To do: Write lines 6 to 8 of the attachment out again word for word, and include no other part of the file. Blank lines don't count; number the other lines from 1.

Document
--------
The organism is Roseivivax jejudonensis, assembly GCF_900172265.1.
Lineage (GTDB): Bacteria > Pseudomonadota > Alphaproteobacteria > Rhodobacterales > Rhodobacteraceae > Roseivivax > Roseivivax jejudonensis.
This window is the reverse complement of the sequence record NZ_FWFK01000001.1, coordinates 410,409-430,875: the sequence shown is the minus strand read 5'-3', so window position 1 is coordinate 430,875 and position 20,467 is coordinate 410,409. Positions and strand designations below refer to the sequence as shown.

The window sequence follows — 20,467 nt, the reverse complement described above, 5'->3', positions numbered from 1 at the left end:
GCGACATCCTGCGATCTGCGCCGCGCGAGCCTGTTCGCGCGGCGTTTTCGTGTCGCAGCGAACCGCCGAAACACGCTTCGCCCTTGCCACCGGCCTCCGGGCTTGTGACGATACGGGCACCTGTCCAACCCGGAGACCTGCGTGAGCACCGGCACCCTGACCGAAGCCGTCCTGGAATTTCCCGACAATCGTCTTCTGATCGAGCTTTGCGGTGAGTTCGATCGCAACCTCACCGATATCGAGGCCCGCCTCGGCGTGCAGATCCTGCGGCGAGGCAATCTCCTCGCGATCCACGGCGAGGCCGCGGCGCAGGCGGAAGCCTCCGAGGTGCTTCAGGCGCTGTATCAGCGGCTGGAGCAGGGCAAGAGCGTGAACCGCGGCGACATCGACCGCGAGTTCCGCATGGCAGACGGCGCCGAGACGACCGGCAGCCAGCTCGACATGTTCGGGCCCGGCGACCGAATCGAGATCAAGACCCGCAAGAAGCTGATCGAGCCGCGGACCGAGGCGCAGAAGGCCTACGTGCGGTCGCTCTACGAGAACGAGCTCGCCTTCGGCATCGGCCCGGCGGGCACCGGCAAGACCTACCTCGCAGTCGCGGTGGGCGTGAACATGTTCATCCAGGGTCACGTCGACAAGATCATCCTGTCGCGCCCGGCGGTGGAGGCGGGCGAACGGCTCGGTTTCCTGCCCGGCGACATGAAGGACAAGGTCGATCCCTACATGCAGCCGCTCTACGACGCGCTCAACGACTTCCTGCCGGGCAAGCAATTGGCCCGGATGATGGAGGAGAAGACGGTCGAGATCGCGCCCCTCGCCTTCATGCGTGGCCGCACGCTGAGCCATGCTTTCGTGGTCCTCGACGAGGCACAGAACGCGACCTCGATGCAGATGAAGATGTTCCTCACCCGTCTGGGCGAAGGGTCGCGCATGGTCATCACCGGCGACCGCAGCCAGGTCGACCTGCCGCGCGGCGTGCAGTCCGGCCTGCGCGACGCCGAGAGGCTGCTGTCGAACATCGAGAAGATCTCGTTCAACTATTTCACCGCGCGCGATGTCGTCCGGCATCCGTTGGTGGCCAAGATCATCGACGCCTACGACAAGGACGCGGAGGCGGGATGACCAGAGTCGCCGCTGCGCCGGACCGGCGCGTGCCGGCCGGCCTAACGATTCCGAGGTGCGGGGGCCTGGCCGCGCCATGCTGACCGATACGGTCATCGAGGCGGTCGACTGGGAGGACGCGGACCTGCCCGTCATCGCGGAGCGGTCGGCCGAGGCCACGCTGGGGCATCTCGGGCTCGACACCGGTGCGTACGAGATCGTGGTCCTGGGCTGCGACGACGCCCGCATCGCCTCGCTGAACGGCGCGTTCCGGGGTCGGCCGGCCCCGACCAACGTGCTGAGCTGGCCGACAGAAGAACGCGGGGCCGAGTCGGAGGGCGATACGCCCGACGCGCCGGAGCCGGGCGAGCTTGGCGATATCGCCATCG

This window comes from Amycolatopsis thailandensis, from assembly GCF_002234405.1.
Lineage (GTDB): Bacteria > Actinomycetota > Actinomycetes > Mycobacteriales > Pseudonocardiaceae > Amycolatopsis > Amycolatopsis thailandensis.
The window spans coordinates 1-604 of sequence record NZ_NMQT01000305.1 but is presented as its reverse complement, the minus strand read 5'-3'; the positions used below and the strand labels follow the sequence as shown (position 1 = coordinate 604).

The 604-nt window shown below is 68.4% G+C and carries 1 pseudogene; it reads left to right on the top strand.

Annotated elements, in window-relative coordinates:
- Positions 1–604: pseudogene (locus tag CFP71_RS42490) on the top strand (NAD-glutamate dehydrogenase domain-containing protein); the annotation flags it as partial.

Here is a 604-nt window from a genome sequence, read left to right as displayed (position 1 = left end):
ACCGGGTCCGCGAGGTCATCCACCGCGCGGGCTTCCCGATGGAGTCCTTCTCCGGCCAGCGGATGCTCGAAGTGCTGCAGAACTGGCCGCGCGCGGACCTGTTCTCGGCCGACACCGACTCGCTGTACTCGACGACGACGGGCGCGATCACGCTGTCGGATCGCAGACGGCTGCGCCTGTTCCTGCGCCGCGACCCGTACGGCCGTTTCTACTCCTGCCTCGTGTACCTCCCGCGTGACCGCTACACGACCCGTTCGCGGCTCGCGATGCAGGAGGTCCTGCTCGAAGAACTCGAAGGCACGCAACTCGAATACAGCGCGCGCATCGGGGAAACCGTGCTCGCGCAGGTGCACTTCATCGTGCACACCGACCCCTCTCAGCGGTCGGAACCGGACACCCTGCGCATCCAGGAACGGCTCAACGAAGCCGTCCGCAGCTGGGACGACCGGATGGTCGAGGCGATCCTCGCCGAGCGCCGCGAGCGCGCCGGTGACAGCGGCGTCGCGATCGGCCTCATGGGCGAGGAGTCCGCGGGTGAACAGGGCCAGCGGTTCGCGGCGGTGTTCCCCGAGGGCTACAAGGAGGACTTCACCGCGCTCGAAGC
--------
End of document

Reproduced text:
This window comes from Amycolatopsis thailandensis, from assembly GCF_002234405.1.
Lineage (GTDB): Bacteria > Actinomycetota > Actinomycetes > Mycobacteriales > Pseudonocardiaceae > Amycolatopsis > Amycolatopsis thailandensis.
The window spans coordinates 1-604 of sequence record NZ_NMQT01000305.1 but is presented as its reverse complement, the minus strand read 5'-3'; the positions used below and the strand labels follow the sequence as shown (position 1 = coordinate 604).